The Case Against News
By and large, I think news is a waste of time. If I want to increase my factual knowledge, I read history – or Wikipedia. News, I like to say, is the lie that something important happens every day.
Most people think my position is crazy, even for me. I was surprised to learn, then, that someone even more anti-news than me got to present his arguments at TED. A few of his arguments are silly, and more are poorly documented. But the best parts of the paper that inspired the TED talk are excellent. From Rolf Dobelli’s “Avoid News“:
News is irrelevant.
Out of the approximately 10,000 news stories you have read in the last 12 months, name one that – because you consumed it – allowed you to make a better decision about a serious matter affecting your life, your career, your business – compared to what you would have known if you hadn’t swallowed that morsel of news.
Assume that, against all odds, you found one piece of news that substantially increased the quality of your life – compared to how your life would have unfolded if you hadn’t read or seen it. How much trivia did your brain have to digest to get to that one relevant nugget? Even that question is a hindsight analysis. Looking forward, we can’t possibly identify the value of a piece of news before we see it, so we are forced to digest everything on the news buffet line. Is that worthwhile? Probably not.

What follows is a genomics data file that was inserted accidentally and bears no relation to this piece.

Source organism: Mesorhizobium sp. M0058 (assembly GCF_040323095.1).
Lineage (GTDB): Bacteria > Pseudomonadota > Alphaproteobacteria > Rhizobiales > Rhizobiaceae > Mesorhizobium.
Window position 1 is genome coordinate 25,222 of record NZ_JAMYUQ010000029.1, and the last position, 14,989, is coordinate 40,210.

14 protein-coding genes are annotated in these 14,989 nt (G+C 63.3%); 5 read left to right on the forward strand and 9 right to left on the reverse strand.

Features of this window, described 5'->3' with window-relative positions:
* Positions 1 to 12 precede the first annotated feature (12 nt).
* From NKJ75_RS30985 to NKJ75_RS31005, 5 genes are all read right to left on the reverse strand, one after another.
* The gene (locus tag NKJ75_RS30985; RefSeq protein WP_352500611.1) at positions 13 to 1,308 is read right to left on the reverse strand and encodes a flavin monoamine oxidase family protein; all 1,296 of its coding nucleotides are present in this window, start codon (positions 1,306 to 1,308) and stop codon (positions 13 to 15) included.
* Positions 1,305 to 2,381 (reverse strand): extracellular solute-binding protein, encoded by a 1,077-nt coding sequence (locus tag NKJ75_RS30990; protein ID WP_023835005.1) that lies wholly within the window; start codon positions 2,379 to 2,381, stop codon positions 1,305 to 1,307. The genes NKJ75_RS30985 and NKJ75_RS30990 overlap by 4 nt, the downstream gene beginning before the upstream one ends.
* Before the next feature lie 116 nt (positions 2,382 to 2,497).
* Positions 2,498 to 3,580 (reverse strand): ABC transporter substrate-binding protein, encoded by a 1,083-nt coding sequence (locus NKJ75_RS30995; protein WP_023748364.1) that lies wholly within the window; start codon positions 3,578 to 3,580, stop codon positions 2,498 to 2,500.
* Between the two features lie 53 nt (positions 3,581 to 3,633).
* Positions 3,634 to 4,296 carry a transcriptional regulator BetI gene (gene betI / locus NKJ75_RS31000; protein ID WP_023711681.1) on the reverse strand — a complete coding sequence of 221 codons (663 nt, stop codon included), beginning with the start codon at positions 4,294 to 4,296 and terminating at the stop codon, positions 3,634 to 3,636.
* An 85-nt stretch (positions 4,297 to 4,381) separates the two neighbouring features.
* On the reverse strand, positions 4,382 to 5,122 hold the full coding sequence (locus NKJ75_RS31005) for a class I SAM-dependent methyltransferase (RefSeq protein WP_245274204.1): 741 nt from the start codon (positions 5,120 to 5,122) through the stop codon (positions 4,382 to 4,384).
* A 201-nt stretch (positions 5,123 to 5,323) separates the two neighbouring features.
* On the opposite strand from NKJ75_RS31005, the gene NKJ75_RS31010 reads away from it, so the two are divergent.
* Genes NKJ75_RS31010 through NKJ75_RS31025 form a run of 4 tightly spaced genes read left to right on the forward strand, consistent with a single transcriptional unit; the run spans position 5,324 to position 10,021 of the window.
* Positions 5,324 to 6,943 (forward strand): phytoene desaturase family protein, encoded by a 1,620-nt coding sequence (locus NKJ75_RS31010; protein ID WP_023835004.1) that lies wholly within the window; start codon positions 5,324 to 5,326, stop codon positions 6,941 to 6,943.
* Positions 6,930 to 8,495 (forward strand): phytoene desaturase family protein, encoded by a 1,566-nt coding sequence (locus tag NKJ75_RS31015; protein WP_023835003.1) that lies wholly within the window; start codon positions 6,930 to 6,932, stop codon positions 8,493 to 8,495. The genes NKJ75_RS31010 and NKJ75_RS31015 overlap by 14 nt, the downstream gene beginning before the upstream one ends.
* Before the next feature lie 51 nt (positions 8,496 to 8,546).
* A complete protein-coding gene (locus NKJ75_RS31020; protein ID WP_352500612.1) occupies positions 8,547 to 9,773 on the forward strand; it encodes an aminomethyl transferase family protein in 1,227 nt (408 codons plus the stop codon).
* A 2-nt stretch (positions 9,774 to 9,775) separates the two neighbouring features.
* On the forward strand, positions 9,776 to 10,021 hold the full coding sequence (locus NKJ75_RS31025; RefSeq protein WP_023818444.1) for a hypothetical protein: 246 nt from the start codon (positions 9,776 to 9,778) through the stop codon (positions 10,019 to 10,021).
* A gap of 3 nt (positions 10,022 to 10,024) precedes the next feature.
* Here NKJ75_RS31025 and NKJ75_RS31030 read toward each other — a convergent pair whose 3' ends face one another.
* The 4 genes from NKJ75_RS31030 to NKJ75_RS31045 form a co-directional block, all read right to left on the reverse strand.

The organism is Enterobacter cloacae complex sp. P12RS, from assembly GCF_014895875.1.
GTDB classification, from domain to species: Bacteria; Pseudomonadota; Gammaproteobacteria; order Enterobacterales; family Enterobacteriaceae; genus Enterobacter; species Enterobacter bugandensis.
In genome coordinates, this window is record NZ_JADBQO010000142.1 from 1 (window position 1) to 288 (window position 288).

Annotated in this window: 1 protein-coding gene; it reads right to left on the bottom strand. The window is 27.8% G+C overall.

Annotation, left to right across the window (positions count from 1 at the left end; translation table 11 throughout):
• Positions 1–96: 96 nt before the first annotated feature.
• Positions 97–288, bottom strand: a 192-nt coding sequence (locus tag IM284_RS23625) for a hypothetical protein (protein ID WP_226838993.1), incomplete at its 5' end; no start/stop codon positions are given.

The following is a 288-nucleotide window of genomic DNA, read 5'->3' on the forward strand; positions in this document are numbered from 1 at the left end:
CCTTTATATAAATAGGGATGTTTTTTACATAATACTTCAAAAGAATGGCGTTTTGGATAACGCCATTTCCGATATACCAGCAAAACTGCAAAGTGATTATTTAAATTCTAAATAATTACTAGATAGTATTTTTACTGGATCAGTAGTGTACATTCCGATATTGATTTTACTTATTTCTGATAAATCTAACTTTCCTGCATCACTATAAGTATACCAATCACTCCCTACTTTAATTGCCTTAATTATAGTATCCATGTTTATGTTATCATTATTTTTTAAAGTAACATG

In 1914, the news story about the assassination in Sarajevo dwarfed all other reports in terms of its global significance. But, the murder in Sarajevo was just one of several thousand stories in circulation that day. No news organization treated this historically pivotal homicide as anything more than just another politically inspired assassination.
The conclusion is also great.
What to do instead.
Go without news. Cut it out completely. Go cold turkey.
If you want to keep the illusion of “not missing anything important”, I suggest you glance through the summary page of the Economist once a week. Don’t spend more than five minutes on it.
Read magazines and books which explain the world – Science, Nature, The New Yorker, The Atlantic Monthly. Go for magazines that connect the dots and don’t shy away from presenting the complexities of life – or from purely entertaining you. The world is complicated, and we can do nothing about it. So, you must read longish and deep articles and books that represent its complexity. Try reading a book a week. Better two or three. History is good. Biology. Psychology. That way you’ll learn to understand the underlying mechanisms of the world. Go deep instead of broad. Enjoy material that truly interests you. Have fun reading.
What you can look forward to:
After a while, you will realize that despite your personal news blackout, you have not missed – and you’re not going to miss – any important facts. If some bit of information is truly important to your profession, your company, your family or your community, you will hear it in time – from your friends, your mother-in-law or whomever you talk to or see. [All too true! -BC] When you are with your friends, ask them if anything important is happening in the world. The question is a great conversation starter. Most of the time, the answer will be: “not really.”
P.S. When I read this passage, the counter-example of Tyler Cowen came immediately to mind.
I don’t know a single truly creative mind who is a news junkie – not a writer, not a composer, mathematician, physician, scientist, musician, designer, architect or painter. On the other hand, I know a whole bunch of viciously uncreative minds who consume news like drugs.
HT: Tim Harford